StockX has issued a terse response to Nike’s claims that the secondhand marketplace was selling counterfeit Nike products.
Nike Adds Counterfeiting Claims to StockX Lawsuit
In a new filing that amends its original complaint, Nike is accusing StockX of selling counterfeit merchandise labeled as authentic. The move comes after Nike says it bought four pairs of fake sneakers from StockX over the last couple of months, including a pair of Patent Bred Air Jordan 1 High OG.
Responding to the new accusations, StockX waved away Nike’s claims as nothing more than a ploy to revive its failing lawsuit.
In a statement released on its official Twitter handle, StockX reiterated that it had invested millions of dollars in protecting its customers from counterfeit products.
The company also pointed out that Nike’s own brand protection team had approved StockX’s proprietary authentication program. StockX also noted that its platform was quite popular with Nike employees, including current senior executives.
StockX finished its statement by describing Nike’s VaultNFT challenge as being without merit and demonstrative of its lack of understanding of emerging crypto-inspired marketplaces.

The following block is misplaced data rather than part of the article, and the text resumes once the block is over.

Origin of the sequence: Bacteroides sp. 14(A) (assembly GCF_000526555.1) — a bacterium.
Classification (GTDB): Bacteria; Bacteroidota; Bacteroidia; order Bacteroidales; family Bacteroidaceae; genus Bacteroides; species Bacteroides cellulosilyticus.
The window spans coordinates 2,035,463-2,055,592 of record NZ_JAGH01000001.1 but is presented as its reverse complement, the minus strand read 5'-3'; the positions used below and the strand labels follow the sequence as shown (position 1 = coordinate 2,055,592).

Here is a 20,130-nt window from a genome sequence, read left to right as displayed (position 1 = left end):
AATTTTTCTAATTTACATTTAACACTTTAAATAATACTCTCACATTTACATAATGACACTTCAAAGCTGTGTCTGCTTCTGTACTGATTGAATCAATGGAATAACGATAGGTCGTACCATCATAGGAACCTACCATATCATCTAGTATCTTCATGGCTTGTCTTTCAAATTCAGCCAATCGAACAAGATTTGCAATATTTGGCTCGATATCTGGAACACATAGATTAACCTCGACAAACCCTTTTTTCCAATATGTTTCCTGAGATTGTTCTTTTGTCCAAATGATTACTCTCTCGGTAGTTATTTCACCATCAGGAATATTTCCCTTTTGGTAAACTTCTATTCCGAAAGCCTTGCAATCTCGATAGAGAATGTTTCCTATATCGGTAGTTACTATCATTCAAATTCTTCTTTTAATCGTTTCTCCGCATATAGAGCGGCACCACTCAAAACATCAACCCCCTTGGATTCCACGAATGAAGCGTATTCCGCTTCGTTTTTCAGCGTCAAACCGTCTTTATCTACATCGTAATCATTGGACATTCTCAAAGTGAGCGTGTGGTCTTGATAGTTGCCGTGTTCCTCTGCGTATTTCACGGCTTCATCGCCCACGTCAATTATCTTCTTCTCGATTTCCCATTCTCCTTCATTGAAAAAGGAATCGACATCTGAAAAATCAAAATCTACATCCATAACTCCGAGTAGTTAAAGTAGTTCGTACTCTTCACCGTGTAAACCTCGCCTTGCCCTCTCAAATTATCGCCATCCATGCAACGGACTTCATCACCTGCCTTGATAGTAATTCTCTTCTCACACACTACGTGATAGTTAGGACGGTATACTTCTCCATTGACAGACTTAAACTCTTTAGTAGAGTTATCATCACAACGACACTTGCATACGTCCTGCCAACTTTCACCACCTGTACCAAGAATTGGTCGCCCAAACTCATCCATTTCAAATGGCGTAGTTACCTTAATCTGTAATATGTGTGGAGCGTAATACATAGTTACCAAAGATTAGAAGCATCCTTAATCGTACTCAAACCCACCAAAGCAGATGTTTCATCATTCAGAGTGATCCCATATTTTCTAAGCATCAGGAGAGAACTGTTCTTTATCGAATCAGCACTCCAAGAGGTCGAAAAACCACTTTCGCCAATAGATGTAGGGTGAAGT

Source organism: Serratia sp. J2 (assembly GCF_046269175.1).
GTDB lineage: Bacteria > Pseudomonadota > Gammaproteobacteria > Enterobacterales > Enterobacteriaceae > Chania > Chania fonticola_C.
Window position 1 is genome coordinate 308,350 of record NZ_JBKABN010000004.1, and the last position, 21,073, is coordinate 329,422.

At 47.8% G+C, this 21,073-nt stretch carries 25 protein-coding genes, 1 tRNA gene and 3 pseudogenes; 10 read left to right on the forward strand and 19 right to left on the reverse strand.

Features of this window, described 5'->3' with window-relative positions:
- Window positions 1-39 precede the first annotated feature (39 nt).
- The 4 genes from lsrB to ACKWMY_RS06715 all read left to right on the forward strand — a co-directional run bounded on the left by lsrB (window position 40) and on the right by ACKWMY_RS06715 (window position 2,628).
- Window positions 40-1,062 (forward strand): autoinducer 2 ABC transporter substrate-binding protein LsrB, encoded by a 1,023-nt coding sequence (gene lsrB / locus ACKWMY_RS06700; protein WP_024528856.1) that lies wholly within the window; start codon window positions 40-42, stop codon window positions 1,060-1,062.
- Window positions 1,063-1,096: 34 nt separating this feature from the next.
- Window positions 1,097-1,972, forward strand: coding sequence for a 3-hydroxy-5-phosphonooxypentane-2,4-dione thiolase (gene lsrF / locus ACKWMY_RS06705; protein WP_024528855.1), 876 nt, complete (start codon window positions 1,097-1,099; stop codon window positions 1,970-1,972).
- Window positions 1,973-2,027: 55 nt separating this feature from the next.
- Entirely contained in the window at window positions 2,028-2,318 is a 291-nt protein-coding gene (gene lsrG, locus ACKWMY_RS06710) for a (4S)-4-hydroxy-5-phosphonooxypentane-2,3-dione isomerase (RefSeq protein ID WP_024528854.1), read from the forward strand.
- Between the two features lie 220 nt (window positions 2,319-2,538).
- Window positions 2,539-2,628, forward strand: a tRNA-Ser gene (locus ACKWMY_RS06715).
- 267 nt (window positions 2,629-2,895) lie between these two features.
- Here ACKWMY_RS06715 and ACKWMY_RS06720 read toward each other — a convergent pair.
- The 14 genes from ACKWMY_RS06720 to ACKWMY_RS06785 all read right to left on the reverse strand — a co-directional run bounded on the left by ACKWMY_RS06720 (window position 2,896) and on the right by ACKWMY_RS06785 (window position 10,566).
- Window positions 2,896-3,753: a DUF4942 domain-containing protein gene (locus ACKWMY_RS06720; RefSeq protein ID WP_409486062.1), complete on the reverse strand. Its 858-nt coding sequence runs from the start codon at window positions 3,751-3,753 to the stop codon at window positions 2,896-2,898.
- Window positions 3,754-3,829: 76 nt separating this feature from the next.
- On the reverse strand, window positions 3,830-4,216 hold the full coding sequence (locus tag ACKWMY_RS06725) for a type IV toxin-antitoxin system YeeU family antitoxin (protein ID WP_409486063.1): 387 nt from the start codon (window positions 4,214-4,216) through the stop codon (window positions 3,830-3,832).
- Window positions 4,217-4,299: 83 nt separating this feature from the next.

Nike Unhappy With VaultNFT
StockX, which is valued at $3.8 billion, is a leading reseller of used sneakers, bags, and streetwear. The company uses a proprietary authentication process to verify the legitimacy of the products on its platform.
In January 2022, StockX decided to grow its reach and reputation by launching a non-fungible token program dubbed VaultNFT linked to physical goods sold on the platform.
With Nike products being top-rated on StockX, the bestselling Vault tokens were naturally Nike-based NFTs, such as the Patent Bred Air Jordan 1.
However, Nike claims that the NFTs constitute, among other things, trademark infringement, false designation of origin, and trademark dilution. The sportswear company also accuses StockX of using Nike’s trademarks to promote, market, and attract potential customers.
StockX has denied the accusations and stated that the NFTs only represent proof of ownership of physical goods stored at its vaults and which customers can trade on the StockX platform.
The company clarified that its NFTs were not virtual sneakers and that StockX was not using the Vault program to imply any association or connection to Nike or any other third-party brand.
Nike vs. StockX Only the Beginning in NFT Copyright Wars
Last year, Nike acquired a digital art studio called RTFKT to create its own NFT showcase. RTFKT had previously launched a custom-designed sneaker NFT collection where buyers could redeem their NFTs for actual shoes, similar to StockX’s VaultNFT program. Some observers think that the Nike suit may be an attempt to protect its turf and brand in anticipation of launching its own NFT collection.
We might see a rise in copyright infringement allegations as crypto projects looking to cash in on the NFT craze mint tokens based on the works of artists and brands without their permission.